Grilled Flatbread (Roti)
Oven Roti (Tandoori Roti)
Potato-Stuffed Flatbread (Aloo Paratha)

Note: To make rotis, use roti-atta (fine ground whole wheat flour) from an Indian grocery store, white whole wheat flour which is available in the specialty flour section in most grocery stores or natural foods stores, or use regular whole wheat flour. The white whole wheat flour is the closest in taste to the roti-atta.

Happy and Healthy Cooking!
Madhu Gadia

P.S. Have nutrition questions or concerns? Frustrated and confused with nutrition information and science? Want practical healthy solutions? For more information on how a nutrition consultation can help you, see I work with children and adults.


Copyright © 2010 Madhu Gadia. All Rights Reserved


April 2010 eRecipes

Posted on 06/11/2010 at 4:25 PM

April 2010

Before I share my recipes and message for this month, I want to thank you all for taking The Indian Vegan Kitchen to the top of the Indian cookbook category; it was number one for over two weeks! I also hope you had a chance to see the review in India Abroad, click here to see the review.

Spring is a wonderful time to take sometime off and hang out with your family and friends. After a long winter, it’s a great way to welcome the new season and reenergize. In March, I took my spring break by attending an inspiring conference called Healthy Kitchen, Healthy Lives (HKHL) at the Culinary Institute of America (CIA) in Napa Valley, California. And since my mom and brother lives nearby I combined business and pleasure by spending four additional days in California with them.

This month, I’d like to share some highlights and lessons learned from the Healthy Kitchen, Healthy Lives conference. The HKHL conference is a collaboration of the Harvard School of Medicine and the CIA. The Harvard doctors presented the latest science of diet and nutrition and the CIA chefs cooked it up. Most of the attendees were physicians. They were encouraged to ask their patients about their eating, exercise, and lifestyle habits, and if necessary write a lifestyle prescription or hand out a healthy recipe.

Talk to Your Doctor: The doctors were encouraged to help patients with lifestyle choices. Next time you visit your doctor, take the opportunity to start a conversation about your overall health. Maybe you can even set up one appointment just to talk about your diet and exercise habits, or better yet see a dietitian.

Healthy and Delicious Food: I loved the fact that everything served at the conference was healthy and tasty. No compromise on taste. It was grand to be with like-minded people. My motto is “healthy and tasty foods go hand in hand.” If it doesn’t taste good people will not eat it, at least not for life. Dr. David Eisenberg, Director for Research and Education in Complementary and Integrative Medical Therapies at the Harvard Medical School, who created the HKHL conference says, “if we’re going to get people to eat better we have to realize that taste trumps nutrition science every time.” I’m sure you’ll agree. And of course being in Napa Valley, there was ample of good wine to go with every meal, with plenty of research to back up its heart-health benefits.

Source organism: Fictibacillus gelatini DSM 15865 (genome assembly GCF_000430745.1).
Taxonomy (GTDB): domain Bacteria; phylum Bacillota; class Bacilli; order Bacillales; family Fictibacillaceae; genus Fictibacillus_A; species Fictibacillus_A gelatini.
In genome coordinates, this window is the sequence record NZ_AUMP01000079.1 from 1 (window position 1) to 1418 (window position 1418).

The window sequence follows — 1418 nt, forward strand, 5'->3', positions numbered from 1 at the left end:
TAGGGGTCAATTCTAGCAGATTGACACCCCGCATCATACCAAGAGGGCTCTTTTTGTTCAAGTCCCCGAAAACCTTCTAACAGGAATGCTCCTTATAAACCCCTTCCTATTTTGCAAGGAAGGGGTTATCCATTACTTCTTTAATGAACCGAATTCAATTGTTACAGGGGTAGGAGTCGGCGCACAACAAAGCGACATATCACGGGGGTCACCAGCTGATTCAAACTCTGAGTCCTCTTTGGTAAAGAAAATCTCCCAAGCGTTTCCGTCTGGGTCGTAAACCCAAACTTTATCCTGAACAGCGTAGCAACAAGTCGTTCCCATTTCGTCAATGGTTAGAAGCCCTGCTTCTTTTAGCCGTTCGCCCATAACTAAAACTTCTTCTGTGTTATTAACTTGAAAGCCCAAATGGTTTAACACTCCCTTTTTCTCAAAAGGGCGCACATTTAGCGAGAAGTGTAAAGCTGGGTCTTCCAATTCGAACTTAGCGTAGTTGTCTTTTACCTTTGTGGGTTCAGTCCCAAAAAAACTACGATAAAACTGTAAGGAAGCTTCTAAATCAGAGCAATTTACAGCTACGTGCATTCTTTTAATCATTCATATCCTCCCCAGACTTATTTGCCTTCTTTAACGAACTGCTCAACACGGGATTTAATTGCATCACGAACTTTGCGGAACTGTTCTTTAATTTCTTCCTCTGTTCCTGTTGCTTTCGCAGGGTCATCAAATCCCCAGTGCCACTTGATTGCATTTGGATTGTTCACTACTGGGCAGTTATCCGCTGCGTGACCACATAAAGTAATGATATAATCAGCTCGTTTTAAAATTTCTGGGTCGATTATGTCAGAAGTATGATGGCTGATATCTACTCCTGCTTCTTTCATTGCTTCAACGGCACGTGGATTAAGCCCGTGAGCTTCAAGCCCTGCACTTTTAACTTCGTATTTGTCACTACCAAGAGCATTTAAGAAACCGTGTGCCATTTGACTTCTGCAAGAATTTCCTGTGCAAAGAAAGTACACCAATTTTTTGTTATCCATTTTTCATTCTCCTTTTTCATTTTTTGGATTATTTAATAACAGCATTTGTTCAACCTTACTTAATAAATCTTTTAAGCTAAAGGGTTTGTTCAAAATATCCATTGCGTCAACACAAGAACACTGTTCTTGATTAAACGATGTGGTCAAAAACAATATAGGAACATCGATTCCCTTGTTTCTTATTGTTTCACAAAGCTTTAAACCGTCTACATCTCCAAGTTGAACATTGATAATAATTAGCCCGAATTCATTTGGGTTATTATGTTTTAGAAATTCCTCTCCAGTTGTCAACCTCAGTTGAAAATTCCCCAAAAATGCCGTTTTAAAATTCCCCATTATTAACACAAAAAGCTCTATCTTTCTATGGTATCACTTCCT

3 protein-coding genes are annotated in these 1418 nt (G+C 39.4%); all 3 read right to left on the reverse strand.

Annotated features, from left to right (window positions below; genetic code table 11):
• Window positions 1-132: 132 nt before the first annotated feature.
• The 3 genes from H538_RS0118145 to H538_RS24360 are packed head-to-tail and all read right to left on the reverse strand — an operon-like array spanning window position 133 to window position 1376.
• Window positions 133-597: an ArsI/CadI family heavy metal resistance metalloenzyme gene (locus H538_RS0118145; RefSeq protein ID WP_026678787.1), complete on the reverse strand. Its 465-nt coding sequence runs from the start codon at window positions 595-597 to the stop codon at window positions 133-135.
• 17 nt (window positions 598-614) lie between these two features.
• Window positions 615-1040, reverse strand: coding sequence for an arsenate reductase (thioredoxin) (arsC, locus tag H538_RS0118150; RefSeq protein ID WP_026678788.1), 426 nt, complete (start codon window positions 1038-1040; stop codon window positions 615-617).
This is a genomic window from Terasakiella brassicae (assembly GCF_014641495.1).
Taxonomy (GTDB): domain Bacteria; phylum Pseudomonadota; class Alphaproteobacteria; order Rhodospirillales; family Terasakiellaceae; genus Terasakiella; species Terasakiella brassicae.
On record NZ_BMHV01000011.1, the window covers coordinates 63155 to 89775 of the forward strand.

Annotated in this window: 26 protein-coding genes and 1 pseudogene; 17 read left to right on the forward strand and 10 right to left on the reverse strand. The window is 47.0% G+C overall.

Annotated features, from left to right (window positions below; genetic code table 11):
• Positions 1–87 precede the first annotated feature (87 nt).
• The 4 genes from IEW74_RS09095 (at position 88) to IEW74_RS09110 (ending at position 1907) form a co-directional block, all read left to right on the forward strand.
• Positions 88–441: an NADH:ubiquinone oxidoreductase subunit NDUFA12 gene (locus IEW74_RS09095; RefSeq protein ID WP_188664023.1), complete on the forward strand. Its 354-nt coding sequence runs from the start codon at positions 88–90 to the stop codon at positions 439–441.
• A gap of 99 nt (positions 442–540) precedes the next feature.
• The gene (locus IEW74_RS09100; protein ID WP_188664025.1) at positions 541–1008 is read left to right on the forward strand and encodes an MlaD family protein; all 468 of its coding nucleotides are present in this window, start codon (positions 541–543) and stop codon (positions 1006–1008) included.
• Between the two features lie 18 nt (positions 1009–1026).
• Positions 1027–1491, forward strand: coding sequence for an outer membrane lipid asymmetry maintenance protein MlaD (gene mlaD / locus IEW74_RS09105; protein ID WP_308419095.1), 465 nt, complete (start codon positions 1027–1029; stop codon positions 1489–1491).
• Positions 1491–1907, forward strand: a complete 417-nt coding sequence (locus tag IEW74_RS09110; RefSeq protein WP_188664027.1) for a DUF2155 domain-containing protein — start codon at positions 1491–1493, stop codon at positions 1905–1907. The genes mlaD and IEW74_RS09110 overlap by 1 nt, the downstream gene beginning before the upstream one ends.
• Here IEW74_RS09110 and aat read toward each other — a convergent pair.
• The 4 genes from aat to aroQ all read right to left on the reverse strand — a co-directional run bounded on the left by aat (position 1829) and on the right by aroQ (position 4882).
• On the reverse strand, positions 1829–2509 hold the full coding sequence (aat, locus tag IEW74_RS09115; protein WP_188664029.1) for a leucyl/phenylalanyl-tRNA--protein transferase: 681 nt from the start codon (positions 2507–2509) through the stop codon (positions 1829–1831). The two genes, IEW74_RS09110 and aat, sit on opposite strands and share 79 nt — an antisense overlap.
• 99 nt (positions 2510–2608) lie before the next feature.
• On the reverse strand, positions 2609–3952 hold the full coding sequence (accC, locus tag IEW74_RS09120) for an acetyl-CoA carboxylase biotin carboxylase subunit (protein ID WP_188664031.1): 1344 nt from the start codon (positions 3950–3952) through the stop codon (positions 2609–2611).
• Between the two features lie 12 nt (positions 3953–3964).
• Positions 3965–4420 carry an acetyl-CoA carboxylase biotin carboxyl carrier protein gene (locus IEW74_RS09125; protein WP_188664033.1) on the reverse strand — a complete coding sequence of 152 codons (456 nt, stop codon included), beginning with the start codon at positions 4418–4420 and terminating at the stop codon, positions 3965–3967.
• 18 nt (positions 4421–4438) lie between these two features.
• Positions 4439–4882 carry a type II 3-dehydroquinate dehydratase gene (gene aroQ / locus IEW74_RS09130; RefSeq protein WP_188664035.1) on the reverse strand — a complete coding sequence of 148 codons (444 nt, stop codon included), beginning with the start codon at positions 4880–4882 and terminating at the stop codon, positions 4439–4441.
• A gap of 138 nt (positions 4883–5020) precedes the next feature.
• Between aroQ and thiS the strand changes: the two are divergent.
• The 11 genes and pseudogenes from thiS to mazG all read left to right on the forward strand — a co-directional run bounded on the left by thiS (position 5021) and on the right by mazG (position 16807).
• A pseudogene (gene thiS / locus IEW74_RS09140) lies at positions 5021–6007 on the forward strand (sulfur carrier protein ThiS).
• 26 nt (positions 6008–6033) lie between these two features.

Recommendations for Healthy Living from the Conference:
•  Eat More Vegetables: Most recipes shared at cooking demonstrations focused on adding or extending the main dish with more vegetables such as chicken stir-fry with a little bit of chicken and lots of vegetables. The chefs created beautiful roasted vegetables sprinkled with a little bit of oil and salt. Roasting brings out the natural sweetness of the vegetables. And of course my recommendation would be, for more flavor add garlic, dried herbs, or spices to the oil.

•  Make it Whole Grain: Another key message was to eat fewer processed carbohydrates such as white bread, white flour, sugary cereals, and soft drinks; instead eat more whole grains. Whole grains take longer to digest, have more fiber, thus support a healthy heart and digestive tract, and help with weight management as they keep you full longer. I have cooked with variety of whole grains but I tasted and cooked with Farro for the first time at the conference. Try it for yourself, see the recipe below.

•  Eat Mindfully: Eating standing up, eating on the run, or watching TV while eating may all seem to save time, but in the long run, according to doctors and dietitians, these habits are a recipe for overeating. Mindfulness in eating is a prerequisite to weight management. “Take the time to savor and relish the flavor, color, aroma, and texture of food,” says Eisenberg.

Physical Activity: Balancing energy intake with energy output was a no-brainer. The attached quote/cartoon presented by Daniel Rooks, PhD says it all: “What fits your schedule better, exercising one hour a day or being dead 24 hours per day?”
April Recipes: Since I’ve bragged about the HKHL conference and how great the food was, I decided to share some of my favorite recipes from the conference with you this month. People were lined up for these Peanut, Farro, and Mushroom Burgers. This recipe was developed by my friend and colleague, Suvir Saran, author of the American Masala cookbook. The recipe, Whole Wheat Couscous Salad was presented by Dr. Eisenberg, who proclaimed, “if I can cook it, so can you.”  And, Pasta “In Zemino” with Seafood, Greens, Garlic, and Hot Pepper, comes from multi-talented chef, restaurant owner, cookbook author and California Street Cooking School founder Joyce Goldstein. FYI, I have tasted but not tested any of these recipes.
Pasta “In Zemino” with Seafood, Greens, Garlic, and Hot Pepper

Happy and Healthy Cooking!
Madhu Gadia

P.S. Have nutrition questions or concerns? Frustrated and confused with nutrition information and science? Want practical healthy solutions? For more information on how a nutrition consultation can help you, see
Copyright © 2010 Madhu Gadia. All Rights Reserved